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Making the Most of Your Job In 2021

Feb 22, 2021

The past year has reinforced the value of having a job, but in 2021, it’s important that you continue making the most of it. Before the coronavirus pandemic, several employee benefit programs and offerings were overlooked or underutilized. Since then, more employees have chosen to opt-into benefit offerings, which has provided a lifeline to many when they needed it most.

Below, we’ve listed a few ways you can make the most of your job to help set you up for success in 2021 and beyond.

Take advantage of benefits available to you, especially a 401(k).

Many employers have benefits packages available for employees, including health, medical, dental, and life insurance plans, 401(k)s, and others like discounts on gym memberships. 2020 showed us that these benefits are invaluable, especially if they offer discounts you wouldn’t otherwise have access to.

If these benefits are available to you through your employer, take advantage of them if you don’t already! Though it comes at a cost, you cannot put a price tag on knowing you’re covered in the event of a potential medical or dental emergency.

One of the most valuable benefits is a 401(k), which is a workplace retirement account that allows you to contribute a portion of your pre-tax paycheck to this tax-deferred investment and reduces the amount of income you must pay taxes on that year. You will, however, pay taxes on the money when you withdraw it in retirement.

If you just landed your first job out of college and your employer offers a 401(k), consider opting into the program. There’s no better time to start saving for retirement, especially since you can typically transfer your 401(k) to future jobs. If your employer offers 401(k) matching contributions, that means they deposit money in your 401(k) account to match the contributions you make, up to a certain threshold. Depending on the terms of the 401(k) plan, an employer may choose to match your contributions dollar-for-dollar, or they may offer a partial match. If you’re eligible to take advantage of this benefit, it can mean a major increase in savings for you in the long term, as an important part of saving early is the power of compound interest and letting your money earn money.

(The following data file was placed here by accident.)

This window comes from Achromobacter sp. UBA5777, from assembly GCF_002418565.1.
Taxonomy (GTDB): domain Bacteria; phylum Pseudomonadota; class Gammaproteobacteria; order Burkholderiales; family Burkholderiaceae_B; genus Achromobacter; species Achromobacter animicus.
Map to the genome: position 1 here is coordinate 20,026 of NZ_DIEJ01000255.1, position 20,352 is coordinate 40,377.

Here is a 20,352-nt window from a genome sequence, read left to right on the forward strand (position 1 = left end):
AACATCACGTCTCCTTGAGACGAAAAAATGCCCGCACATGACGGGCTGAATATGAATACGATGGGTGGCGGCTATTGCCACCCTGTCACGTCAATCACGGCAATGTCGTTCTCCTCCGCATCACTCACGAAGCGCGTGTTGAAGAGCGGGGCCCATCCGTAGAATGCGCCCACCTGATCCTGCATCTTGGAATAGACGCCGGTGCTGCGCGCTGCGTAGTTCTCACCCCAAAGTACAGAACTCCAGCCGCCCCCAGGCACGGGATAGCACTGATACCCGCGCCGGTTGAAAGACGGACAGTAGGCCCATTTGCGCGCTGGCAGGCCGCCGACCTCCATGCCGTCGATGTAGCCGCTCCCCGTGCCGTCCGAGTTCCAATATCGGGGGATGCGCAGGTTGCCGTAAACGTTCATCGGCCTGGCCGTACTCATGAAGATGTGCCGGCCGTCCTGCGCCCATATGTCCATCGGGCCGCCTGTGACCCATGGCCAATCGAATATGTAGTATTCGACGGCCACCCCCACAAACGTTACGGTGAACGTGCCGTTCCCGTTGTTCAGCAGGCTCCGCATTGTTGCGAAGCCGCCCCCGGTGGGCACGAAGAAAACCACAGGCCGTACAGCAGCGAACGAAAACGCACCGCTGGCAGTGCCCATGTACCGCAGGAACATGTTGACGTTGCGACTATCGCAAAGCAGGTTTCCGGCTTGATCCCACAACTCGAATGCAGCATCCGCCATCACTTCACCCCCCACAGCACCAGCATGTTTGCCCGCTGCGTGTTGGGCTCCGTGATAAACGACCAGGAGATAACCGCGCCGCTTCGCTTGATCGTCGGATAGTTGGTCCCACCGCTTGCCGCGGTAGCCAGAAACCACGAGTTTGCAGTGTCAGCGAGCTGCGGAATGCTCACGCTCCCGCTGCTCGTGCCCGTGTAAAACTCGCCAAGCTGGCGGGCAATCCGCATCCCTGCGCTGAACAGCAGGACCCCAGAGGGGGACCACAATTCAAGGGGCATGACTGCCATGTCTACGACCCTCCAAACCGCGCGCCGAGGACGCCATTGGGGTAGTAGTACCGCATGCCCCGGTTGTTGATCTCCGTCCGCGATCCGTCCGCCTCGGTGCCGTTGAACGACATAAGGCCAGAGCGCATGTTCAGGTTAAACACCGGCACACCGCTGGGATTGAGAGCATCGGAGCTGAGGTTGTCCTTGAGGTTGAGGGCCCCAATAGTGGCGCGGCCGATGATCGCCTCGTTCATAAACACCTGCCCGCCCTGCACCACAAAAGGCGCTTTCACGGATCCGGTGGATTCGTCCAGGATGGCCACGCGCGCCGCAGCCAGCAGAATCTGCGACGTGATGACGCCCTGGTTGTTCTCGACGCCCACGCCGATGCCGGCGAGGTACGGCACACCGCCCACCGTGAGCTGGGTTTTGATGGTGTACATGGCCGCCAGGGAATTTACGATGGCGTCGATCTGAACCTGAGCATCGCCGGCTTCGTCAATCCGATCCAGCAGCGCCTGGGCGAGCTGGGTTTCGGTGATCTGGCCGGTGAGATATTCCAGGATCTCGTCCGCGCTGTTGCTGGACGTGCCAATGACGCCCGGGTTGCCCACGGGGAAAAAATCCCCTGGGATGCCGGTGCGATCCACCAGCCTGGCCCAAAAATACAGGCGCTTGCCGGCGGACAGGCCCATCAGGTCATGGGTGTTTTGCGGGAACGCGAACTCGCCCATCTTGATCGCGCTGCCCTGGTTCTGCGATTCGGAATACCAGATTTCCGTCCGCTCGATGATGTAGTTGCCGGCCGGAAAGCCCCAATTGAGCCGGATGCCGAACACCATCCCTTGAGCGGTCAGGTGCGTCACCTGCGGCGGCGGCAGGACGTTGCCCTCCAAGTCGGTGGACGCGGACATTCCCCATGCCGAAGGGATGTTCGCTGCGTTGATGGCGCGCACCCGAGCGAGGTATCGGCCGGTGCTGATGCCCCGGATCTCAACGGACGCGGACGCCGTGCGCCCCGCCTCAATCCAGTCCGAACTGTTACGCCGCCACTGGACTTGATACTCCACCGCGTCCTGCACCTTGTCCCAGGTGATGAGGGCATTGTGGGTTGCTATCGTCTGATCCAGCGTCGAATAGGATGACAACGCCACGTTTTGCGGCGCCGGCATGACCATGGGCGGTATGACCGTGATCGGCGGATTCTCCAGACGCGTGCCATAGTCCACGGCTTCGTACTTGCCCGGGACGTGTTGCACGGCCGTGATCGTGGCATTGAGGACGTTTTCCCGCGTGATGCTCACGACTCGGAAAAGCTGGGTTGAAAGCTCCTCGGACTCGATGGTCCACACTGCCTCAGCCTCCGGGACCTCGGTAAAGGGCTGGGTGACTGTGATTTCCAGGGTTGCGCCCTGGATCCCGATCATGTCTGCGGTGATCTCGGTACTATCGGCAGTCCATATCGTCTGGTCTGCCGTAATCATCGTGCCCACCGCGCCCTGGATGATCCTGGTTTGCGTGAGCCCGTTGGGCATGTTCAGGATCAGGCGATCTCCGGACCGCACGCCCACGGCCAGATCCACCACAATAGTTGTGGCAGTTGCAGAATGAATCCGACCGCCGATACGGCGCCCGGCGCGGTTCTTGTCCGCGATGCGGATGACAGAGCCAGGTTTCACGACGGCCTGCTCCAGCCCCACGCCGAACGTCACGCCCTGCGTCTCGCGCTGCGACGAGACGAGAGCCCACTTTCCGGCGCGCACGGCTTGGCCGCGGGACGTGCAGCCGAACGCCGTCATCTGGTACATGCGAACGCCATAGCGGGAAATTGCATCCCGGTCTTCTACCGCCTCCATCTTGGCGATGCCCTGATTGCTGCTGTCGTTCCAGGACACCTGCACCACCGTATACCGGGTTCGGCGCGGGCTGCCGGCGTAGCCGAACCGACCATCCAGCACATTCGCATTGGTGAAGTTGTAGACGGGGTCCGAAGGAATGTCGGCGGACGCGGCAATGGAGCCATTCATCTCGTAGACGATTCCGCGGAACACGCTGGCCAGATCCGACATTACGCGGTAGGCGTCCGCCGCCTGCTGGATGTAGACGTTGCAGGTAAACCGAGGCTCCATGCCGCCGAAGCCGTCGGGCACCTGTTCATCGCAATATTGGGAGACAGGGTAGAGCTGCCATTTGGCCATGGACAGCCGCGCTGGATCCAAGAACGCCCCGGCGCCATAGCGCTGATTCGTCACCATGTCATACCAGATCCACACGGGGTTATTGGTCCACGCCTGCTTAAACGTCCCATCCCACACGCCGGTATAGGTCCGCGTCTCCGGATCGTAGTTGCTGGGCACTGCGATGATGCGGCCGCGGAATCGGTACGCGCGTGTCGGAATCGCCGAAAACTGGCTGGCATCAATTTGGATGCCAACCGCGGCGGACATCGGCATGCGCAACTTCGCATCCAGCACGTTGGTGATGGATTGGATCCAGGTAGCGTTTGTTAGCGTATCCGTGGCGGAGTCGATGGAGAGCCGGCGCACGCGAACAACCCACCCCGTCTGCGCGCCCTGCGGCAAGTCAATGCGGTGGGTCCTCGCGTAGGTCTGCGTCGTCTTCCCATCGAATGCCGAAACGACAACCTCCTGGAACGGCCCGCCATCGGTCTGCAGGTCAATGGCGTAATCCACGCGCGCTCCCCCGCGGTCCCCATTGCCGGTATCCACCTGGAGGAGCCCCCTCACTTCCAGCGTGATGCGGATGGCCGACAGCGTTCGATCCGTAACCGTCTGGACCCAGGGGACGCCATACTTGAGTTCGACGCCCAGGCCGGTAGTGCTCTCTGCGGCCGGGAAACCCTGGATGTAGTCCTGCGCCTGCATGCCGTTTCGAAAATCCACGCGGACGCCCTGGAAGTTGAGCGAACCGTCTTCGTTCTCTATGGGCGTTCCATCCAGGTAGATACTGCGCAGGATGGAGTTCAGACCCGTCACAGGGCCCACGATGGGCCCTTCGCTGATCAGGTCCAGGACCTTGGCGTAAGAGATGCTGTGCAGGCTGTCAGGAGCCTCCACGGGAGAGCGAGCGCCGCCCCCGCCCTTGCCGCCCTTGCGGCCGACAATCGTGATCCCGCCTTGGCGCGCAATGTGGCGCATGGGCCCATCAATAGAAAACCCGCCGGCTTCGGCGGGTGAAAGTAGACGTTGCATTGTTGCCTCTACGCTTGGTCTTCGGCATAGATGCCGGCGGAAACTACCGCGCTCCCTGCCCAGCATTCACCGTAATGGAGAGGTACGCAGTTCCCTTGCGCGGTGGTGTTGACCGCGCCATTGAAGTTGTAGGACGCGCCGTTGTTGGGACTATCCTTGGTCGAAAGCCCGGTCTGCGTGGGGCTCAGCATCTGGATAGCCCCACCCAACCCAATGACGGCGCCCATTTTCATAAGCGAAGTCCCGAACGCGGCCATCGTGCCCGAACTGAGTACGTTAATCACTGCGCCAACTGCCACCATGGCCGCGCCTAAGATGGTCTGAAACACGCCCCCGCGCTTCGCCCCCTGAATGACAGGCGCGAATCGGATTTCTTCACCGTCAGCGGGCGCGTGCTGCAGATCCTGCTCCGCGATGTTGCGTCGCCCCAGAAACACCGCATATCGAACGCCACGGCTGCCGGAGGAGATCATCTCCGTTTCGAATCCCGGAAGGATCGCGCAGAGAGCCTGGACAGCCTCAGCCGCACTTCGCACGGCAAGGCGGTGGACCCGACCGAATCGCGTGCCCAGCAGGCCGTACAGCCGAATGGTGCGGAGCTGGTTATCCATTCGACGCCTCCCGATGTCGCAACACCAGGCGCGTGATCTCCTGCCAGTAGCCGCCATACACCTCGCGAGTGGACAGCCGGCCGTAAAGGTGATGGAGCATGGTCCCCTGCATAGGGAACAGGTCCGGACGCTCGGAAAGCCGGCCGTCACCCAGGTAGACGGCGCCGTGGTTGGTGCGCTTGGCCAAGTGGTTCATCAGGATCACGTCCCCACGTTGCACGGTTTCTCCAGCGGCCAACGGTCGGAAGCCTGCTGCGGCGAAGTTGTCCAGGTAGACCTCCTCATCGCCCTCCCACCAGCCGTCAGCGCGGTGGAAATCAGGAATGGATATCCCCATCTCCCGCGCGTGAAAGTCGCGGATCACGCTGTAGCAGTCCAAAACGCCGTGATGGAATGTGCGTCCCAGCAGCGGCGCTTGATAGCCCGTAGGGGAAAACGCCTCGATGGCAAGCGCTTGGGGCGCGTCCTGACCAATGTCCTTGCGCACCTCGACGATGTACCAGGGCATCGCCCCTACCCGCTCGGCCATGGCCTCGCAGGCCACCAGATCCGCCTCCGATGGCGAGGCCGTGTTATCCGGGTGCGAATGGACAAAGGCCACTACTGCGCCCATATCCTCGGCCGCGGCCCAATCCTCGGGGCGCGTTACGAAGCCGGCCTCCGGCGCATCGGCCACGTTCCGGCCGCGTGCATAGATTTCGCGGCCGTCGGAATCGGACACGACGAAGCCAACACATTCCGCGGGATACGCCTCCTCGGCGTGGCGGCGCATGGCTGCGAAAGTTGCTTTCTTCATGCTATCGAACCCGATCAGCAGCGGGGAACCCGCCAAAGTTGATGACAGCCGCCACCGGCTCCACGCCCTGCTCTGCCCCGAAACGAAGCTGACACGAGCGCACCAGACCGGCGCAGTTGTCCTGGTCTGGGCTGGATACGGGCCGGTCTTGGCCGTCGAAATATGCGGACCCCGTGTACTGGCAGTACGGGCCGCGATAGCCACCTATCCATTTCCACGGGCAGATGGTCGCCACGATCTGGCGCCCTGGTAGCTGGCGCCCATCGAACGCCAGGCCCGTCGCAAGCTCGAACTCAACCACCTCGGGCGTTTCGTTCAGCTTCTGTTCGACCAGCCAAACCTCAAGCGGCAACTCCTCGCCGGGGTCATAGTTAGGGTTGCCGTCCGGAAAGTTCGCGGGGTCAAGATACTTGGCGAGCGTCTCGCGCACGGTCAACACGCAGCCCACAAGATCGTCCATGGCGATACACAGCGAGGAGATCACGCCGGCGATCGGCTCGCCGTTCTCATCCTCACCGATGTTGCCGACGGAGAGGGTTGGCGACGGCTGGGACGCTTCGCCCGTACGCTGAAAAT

401(k) contributions are usually made through automatic payroll deductions, which makes saving money for retirement that much easier. If you’re hesitant about committing, consult a 401(k) savings calculator or a similar tool to see what this investment could mean for you in the long term.

Ask for a raise.

Though asking for a raise may sound odd given the current climate, every industry, job, and employer is different, and you’ll never know if you’re eligible for a promotion until you ask for one.

If you’re looking for a raise within your current role, start by conducting market research to find out what the industry standard in your profession is to ensure you’re at least making that. If you don’t meet the industry standard but your responsibilities and performance match or exceed it, you can use these findings as justification.

If your goal is to prompt your employer to give you more money and more responsibilities, be prepared to mention relevant work history during your conversation. It is crucial that when you meet with your employer you exude confidence in both yourself and your abilities, so tell them why you deserve a raise and let your work, peer reviews and feedback, and overall performance support your claim.

Before approaching your employer, practice a few different scenarios where you ask for a raise with your spouse, roommate, or family member. You can also practice in the mirror, but the key benefit of practicing with someone else is to receive constructive feedback. When doing this exercise, focus on your breathing so that you’re projecting your voice when speaking, rather than getting flustered or letting your nerves get the best of you. Speaking with authority will show them that you are not only willing, but eager and ready for more responsibility!

Network, network, network!

The past year has shown us that we need to constantly brush up on our skills, including networking skills. Even though life can be hectic, maintaining consistent communications with your network—even if just through quick engagements on platforms like LinkedIn or an occasional coffee chat. You never know when you’ll need to lean on them, whether for advice or to source a new/temp job in the event that you’re furloughed, laid off, or decide to leave your current job.

Members of your network can also help you further improve your trade skills, as well as explore and tackle other things you didn’t know you could accomplish, like learning new e-skill that could prove handy to an employer in this digital era.

After a year of such uncertainty, nothing is guaranteed, and unfortunately that includes your job. That’s why it’s so important that in 2021, you take the steps to ensure you are maximizing the benefits that come with your job to make sure you are covered and prepared for whatever the new year has to offer.

Erin Elis 
Erin Ellis
Accredited Financial Counselor ®
Philadelphia Federal Credit Union
eellis@PFCU.COM
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